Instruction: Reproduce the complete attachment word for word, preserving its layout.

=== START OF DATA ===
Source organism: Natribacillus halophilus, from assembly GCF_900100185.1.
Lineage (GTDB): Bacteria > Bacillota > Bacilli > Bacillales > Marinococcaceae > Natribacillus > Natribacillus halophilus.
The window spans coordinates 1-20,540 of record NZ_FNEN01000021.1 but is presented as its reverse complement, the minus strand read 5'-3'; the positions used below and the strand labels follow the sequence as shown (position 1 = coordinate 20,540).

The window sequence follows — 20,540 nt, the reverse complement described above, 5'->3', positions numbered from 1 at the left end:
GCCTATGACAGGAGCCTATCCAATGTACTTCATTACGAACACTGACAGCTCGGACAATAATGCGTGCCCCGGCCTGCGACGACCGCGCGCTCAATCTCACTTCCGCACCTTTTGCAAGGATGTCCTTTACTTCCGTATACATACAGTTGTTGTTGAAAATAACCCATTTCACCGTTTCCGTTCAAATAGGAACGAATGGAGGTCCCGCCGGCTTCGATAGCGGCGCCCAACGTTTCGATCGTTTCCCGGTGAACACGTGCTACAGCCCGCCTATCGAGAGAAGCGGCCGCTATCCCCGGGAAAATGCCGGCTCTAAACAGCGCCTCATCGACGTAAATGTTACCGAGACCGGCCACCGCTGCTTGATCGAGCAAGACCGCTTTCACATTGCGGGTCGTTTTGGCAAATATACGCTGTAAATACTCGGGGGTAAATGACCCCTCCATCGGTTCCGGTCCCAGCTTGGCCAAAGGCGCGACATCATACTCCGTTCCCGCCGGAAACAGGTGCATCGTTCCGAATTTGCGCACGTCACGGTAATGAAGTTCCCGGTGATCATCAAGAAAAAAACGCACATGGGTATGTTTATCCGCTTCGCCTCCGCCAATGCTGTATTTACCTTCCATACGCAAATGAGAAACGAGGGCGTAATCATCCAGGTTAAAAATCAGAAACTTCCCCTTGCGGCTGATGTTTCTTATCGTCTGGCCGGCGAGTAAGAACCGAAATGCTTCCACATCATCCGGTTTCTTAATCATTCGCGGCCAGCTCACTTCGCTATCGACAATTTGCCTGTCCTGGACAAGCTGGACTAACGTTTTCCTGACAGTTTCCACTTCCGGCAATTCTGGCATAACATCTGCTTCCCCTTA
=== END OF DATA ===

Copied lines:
Source organism: Natribacillus halophilus, from assembly GCF_900100185.1.
Lineage (GTDB): Bacteria > Bacillota > Bacilli > Bacillales > Marinococcaceae > Natribacillus > Natribacillus halophilus.
The window spans coordinates 1-20,540 of record NZ_FNEN01000021.1 but is presented as its reverse complement, the minus strand read 5'-3'; the positions used below and the strand labels follow the sequence as shown (position 1 = coordinate 20,540).

The window sequence follows — 20,540 nt, the reverse complement described above, 5'->3', positions numbered from 1 at the left end:
GCCTATGACAGGAGCCTATCCAATGTACTTCATTACGAACACTGACAGCTCGGACAATAATGCGTGCCCCGGCCTGCGACGACCGCGCGCTCAATCTCACTTCCGCACCTTTTGCAAGGATGTCCTTTACTTCCGTATACATACAGTTGTTGTTGAAAATAACCCATTTCACCGTTTCCGTTCAAATAGGAACGAATGGAGGTCCCGCCGGCTTCGATAGCGGCGCCCAACGTTTCGATCGTTTCCCGGTGAACACGTGCTACAGCCCGCCTATCGAGAGAAGCGGCCGCTATCCCCGGGAAAATGCCGGCTCTAAACAGCGCCTCATCGACGTAAATGTTACCGAGACCGGCCACCGCTGCTTGATCGAGCAAGACCGCTTTCACATTGCGGGTCGTTTTGGCAAATATACGCTGTAAATACTCGGGGGTAAATGACCCCTCCATCGGTTCCGGTCCCAGCTTGGCCAAAGGCGCGACATCATACTCCGTTCCCGCCGGAAACAGGTGCATCGTTCCGAATTTGCGCACGTCACGGTAATGAAGTTCCCGGTGATCATCAAGAAAAAAACGCACATGGGTATGTTTATCCGCTTCGCCTCCGCCAATGCTGTATTTACCTTCCATACGCAAATGAGAAACGAGGGCGTAATCATCCAGGTTAAAAATCAGAAACTTCCCCTTGCGGCTGATGTTTCTTATCGTCTGGCCGGCGAGTAAGAACCGAAATGCTTCCACATCATCCGGTTTCTTAATCATTCGCGGCCAGCTCACTTCGCTATCGACAATTTGCCTGTCCTGGACAAGCTGGACTAACGTTTTCCTGACAGTTTCCACTTCCGGCAATTCTGGCATAACATCTGCTTCCCCTTA